Twitter has begun banning third-party advertisements on the micro-blogging service.

The company is spinning the move, saying it's building a firewall that blocks out advertisements that tarnish Twitter's coherent 'timeline'.

But the real issue here is money, as always. Twitter wants your dough to support its Promoted Tweets platform, rather than allowing every straggler into the party.

"As our primary concern is the long-term health and value of the network, we have and will continue to forgo near-term revenue opportunities in the service of carefully metering the impact of Promoted Tweets on the user experience," Twitter COO Dick Costolo said in a blog.

"For this reason, aside from Promoted Tweets, we will not allow any third party to inject paid tweets into a timeline on any service that leverages the Twitter API."

Costolo further illustrates the reasoning behind this decision. Twitter wants to:

  • Preserve the unique user experience
  • Focus on long-term monetisation, rather than the short-term goals of third-parties
  • Ditch covering all costs of maintaining its network - third-parties apparently shoulder little responsibility

Twitter updated its terms of service to detail these new conditions.

Here's the bottom line: "In cases where Twitter content is the basis (in whole or in part) of the advertising sale, we require you to compensate us (recoupable against any fees payable to Twitter for data licencing). For example, you may sell sponsorships or branding around gadgets or iframes that include Tweets and other customised visualisations of Twitter."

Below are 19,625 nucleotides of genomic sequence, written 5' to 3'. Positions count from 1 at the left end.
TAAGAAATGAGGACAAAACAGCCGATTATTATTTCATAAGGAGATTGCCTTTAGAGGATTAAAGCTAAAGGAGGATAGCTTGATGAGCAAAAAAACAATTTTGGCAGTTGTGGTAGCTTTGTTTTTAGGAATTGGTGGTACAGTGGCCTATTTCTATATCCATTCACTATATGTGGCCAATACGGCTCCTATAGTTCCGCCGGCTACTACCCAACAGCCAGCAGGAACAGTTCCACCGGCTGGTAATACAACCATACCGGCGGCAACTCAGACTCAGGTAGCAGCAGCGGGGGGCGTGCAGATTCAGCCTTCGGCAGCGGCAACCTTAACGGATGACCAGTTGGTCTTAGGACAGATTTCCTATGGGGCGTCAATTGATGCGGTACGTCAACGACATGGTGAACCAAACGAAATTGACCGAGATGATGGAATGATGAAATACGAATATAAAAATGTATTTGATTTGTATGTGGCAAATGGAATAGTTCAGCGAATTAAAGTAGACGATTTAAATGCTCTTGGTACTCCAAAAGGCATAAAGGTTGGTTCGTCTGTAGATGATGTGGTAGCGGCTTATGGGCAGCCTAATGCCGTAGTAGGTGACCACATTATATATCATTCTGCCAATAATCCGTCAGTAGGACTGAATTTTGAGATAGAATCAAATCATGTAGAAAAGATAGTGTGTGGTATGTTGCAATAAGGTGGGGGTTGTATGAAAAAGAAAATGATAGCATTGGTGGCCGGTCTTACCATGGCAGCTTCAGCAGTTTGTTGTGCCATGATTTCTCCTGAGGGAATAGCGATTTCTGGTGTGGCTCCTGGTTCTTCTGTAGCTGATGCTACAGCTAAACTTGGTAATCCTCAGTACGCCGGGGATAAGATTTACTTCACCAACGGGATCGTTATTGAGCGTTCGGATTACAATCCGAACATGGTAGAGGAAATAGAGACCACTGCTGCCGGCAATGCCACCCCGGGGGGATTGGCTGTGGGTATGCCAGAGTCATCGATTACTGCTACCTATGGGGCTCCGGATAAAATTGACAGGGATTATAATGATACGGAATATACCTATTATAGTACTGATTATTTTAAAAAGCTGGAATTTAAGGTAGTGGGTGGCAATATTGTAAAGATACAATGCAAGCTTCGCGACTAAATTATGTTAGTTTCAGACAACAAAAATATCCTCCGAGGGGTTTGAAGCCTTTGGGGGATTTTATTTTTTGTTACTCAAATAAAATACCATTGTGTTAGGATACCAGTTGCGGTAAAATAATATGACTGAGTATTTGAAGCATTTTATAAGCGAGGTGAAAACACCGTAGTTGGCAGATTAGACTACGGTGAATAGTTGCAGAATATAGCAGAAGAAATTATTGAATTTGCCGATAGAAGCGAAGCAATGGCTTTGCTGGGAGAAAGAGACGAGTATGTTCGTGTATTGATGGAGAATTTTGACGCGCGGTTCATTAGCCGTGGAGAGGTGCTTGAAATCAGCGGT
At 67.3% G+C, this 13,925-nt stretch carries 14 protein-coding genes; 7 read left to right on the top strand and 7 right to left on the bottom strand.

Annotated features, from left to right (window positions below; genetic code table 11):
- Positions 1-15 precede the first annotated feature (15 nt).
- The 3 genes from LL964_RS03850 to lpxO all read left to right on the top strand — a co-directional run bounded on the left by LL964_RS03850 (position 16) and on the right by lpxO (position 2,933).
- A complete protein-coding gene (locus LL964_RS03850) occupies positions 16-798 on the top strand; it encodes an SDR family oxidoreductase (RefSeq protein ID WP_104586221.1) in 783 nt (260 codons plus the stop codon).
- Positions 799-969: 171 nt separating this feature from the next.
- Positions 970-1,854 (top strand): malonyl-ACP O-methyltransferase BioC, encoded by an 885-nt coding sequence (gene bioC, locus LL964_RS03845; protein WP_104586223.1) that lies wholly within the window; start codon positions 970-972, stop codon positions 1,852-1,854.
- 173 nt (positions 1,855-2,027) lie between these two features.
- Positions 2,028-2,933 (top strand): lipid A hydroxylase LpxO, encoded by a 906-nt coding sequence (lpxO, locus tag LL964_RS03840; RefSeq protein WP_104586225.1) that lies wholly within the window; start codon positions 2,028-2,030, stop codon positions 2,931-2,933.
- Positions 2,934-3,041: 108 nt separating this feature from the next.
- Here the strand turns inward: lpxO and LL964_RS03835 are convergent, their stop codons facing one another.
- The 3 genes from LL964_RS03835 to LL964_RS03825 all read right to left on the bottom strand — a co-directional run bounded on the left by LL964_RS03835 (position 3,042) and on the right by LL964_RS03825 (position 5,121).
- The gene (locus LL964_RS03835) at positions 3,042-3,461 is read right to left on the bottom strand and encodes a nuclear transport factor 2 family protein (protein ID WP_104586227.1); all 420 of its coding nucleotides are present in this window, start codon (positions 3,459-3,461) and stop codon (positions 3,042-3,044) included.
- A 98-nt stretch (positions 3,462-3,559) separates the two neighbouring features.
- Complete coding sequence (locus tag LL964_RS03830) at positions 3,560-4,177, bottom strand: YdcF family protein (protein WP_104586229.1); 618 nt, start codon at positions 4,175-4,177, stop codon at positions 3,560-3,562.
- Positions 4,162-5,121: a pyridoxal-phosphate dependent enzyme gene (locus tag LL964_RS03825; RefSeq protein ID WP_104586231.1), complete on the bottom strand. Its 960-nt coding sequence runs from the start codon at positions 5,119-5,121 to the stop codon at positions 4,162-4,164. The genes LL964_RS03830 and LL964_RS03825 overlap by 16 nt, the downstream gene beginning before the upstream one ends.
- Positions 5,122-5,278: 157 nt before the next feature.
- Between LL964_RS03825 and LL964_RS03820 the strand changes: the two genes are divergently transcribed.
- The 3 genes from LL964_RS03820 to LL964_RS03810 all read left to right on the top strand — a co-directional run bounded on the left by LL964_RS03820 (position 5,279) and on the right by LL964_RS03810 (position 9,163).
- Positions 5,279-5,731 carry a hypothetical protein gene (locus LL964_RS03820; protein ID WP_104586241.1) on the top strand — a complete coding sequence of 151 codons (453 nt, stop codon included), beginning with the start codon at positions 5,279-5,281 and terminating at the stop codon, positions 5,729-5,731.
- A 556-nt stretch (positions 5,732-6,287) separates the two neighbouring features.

Unlike many other website's and social networks 'Terms of service' (TOS), Twitter's is actually readable.

Most of the language focuses on maintaining integrity and not confusing users - a possible indication that it may not be all about the money.

All Things Digital scored an interview with Costolo wherein the COO broke down a few specifics and who will be affected:

Services that do not generate revenue, or do so without advertising (such as subscriptions), will not be affected.

To pay, groups can establish a revenue split with Twitter or agree to licence their data stream.

Using Promoted Tweets is encouraged. The fine details - such as minimum fees and revenue splits - have not been established and Twitter is likely to implement fees on a case-by-case basis.

These new rules will hit the wallets of many big-name companies and could drive some independents totally out of business.

We'll see how the public reacts to this shift - or if it even notices. It could damage Twitter's relationships with developers in a big way, but that's probably not something ordinary users are losing sleep over.

And while Twitter's dedication to preserving the site's integrity may just be a line to shield its reputation, it's seems to be working , for now at least.

See also: How Twitter's Promoted Tweets work